“Sunday morning, up with the lark, I think I’ll take a walk in the park, Hey hey hey, it’s a beautiful day” sang the Boonemeister as we all fist pumped along in the car – driving down the Great Ocean Road in the sunshine, this cheery song made our already wide smiles grow even wider.
For what it is worth when this song was released in 1972 it made Daniel Boone a one-hit wonder – selling over 2 million copies and earning Mr Boone the unlikely accolade of ‘Most Likeable Singer’ from Rolling Stone magazine.
All Summer Long by Kid Rock
“Splashing through the sandbar
Talking by the campfire
It’s the simple things in life like when and where
We didn’t have no internet
But man I never will forget
The way the moonlight shined upon her hair”
I don’t know whether it is just my memory being selective here but this song reminds me of being on Fraser Island in Australia, where we did go splashing through the sandbar, did talk by the campfire and definitely didn’t have any internet connection.
I do know for sure I did hear this song a lot in Australia, probably because it made Number One. It also samples both Lynyrd Skynyrd and Warren Zevon so it gains extra kudos in my eyes and whenever I hear it now I do associate it with Fraser Island.
Your Bright Baby Blues by Jackson Browne
I’ve long been a fan of Jackson Browne and have seen him twice performing live and acoustic in London.
When I arrived in New Zealand in March 2010 I was on a completely new chapter of my travels. I’d spent the majority of Australia traveling with my friends Ben and Mary, but they’d left Australia to go to Fiji, then USA and then home and I had headed to New Zealand.
When I arrived in the country I had broken all traveling ties and was starting afresh again. I remember on one of my first days wandering around Auckland and the neighbourhoods that make it up to try and get my bearings. I was listening to songs on my iPad Nano when this track by Mr Browne came on.
I’d not heard it in a long time but as I watched people rushing around New Zealand’s biggest city I heard the melodic tones of Jackson Browne’s voice singing:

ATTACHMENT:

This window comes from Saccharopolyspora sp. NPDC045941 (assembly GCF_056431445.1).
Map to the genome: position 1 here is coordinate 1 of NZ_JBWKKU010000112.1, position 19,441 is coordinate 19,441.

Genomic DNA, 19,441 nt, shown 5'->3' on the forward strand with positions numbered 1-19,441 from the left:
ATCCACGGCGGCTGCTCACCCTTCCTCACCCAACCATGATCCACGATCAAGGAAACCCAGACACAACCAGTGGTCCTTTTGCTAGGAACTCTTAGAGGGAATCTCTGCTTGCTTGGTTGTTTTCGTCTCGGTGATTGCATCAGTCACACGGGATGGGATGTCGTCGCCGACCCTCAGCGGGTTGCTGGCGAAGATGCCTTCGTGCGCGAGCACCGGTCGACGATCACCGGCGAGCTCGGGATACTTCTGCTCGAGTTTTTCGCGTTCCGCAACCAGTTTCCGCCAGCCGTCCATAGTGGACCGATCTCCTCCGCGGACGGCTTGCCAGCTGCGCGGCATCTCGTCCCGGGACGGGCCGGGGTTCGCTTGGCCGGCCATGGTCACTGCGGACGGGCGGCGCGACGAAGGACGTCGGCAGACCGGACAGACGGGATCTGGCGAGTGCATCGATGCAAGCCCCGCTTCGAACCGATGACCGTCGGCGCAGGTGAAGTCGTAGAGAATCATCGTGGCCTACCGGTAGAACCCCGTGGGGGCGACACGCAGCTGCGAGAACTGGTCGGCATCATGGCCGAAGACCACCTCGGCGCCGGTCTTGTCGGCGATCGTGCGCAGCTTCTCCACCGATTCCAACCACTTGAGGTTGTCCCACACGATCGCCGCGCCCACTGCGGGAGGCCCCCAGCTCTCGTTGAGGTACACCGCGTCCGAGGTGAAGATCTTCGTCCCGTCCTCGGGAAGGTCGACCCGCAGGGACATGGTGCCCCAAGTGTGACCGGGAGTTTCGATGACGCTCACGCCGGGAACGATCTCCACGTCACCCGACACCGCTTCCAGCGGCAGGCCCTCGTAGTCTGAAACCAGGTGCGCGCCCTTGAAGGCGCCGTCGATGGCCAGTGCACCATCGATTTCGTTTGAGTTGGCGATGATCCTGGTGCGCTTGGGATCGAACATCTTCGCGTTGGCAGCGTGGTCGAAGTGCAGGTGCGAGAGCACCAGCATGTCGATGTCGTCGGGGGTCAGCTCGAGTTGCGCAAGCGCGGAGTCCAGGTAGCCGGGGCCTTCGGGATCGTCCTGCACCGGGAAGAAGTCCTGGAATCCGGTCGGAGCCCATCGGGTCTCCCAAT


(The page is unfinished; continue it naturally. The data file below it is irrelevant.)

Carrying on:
“I’m sitting down by the highway
Down by that highway side
Everybody’s going somewhere
Riding just as fast as they can ride
I guess they’ve got a lot to do
Before they can rest assured
Their lives are justified”
From then on I couldn’t stop listening to it on my travels through New Zealand – it was like I had connected with an old friend. It is beautifully pure and hopeful and set me up for an amazing time in an amazing country.
Mr Brightside by The Killers
I’ve made no secret of the fact I love Queenstown – it is such a vibrant town and the three times I have been there I have had an amazing time.
The first time I was there it was the end of my Kiwi Experience journey – a lot of us from the bus were going separate ways and there were quite a few nights out to say goodbye to various people.
One thing all these nights had in common (or two if you include us getting drunk) was at some point each night this song would be played and we would all be dancing like loons on the dancefloor spilling drinks all over each other. Great times!
Somewhere Over the Rainbow/What a Wonderful World by Israel Kamakawiwoʻole
This song fitted the feeling in Fiji perfectly. Just one man and a ukulele, the dreamy like sound tying in perfectly with the most incredible sunrises and sunsets I have ever seen. I kept finding myself in an almost meditative state lost in a combination of the sight of the sunsets and the sound of this song!